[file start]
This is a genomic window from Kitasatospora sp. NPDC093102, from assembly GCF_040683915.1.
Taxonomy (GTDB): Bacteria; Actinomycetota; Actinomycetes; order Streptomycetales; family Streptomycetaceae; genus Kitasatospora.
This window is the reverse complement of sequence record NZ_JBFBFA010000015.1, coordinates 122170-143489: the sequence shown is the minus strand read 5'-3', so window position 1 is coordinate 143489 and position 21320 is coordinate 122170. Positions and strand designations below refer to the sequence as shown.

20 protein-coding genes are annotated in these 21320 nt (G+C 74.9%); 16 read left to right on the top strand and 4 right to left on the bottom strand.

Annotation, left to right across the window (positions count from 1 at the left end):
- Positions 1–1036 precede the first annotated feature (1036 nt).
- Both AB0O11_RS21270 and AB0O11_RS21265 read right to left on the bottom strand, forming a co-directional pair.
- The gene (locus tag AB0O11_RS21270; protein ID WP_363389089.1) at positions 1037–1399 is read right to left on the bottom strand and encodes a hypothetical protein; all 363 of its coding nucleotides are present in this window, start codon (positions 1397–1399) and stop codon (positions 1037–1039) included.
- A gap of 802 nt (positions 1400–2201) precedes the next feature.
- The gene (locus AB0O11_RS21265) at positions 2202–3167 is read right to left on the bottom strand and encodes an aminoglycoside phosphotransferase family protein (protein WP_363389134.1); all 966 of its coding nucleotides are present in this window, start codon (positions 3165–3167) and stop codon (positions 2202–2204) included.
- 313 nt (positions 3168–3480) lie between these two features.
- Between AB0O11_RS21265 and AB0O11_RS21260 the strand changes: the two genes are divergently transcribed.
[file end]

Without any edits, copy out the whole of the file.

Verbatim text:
This is a genomic window from Kitasatospora sp. NPDC093102, from assembly GCF_040683915.1.
Taxonomy (GTDB): Bacteria; Actinomycetota; Actinomycetes; order Streptomycetales; family Streptomycetaceae; genus Kitasatospora.
This window is the reverse complement of sequence record NZ_JBFBFA010000015.1, coordinates 122170-143489: the sequence shown is the minus strand read 5'-3', so window position 1 is coordinate 143489 and position 21320 is coordinate 122170. Positions and strand designations below refer to the sequence as shown.

20 protein-coding genes are annotated in these 21320 nt (G+C 74.9%); 16 read left to right on the top strand and 4 right to left on the bottom strand.

Annotation, left to right across the window (positions count from 1 at the left end):
- Positions 1–1036 precede the first annotated feature (1036 nt).
- Both AB0O11_RS21270 and AB0O11_RS21265 read right to left on the bottom strand, forming a co-directional pair.
- The gene (locus tag AB0O11_RS21270; protein ID WP_363389089.1) at positions 1037–1399 is read right to left on the bottom strand and encodes a hypothetical protein; all 363 of its coding nucleotides are present in this window, start codon (positions 1397–1399) and stop codon (positions 1037–1039) included.
- A gap of 802 nt (positions 1400–2201) precedes the next feature.
- The gene (locus AB0O11_RS21265) at positions 2202–3167 is read right to left on the bottom strand and encodes an aminoglycoside phosphotransferase family protein (protein WP_363389134.1); all 966 of its coding nucleotides are present in this window, start codon (positions 3165–3167) and stop codon (positions 2202–2204) included.
- 313 nt (positions 3168–3480) lie between these two features.
- Between AB0O11_RS21265 and AB0O11_RS21260 the strand changes: the two genes are divergently transcribed.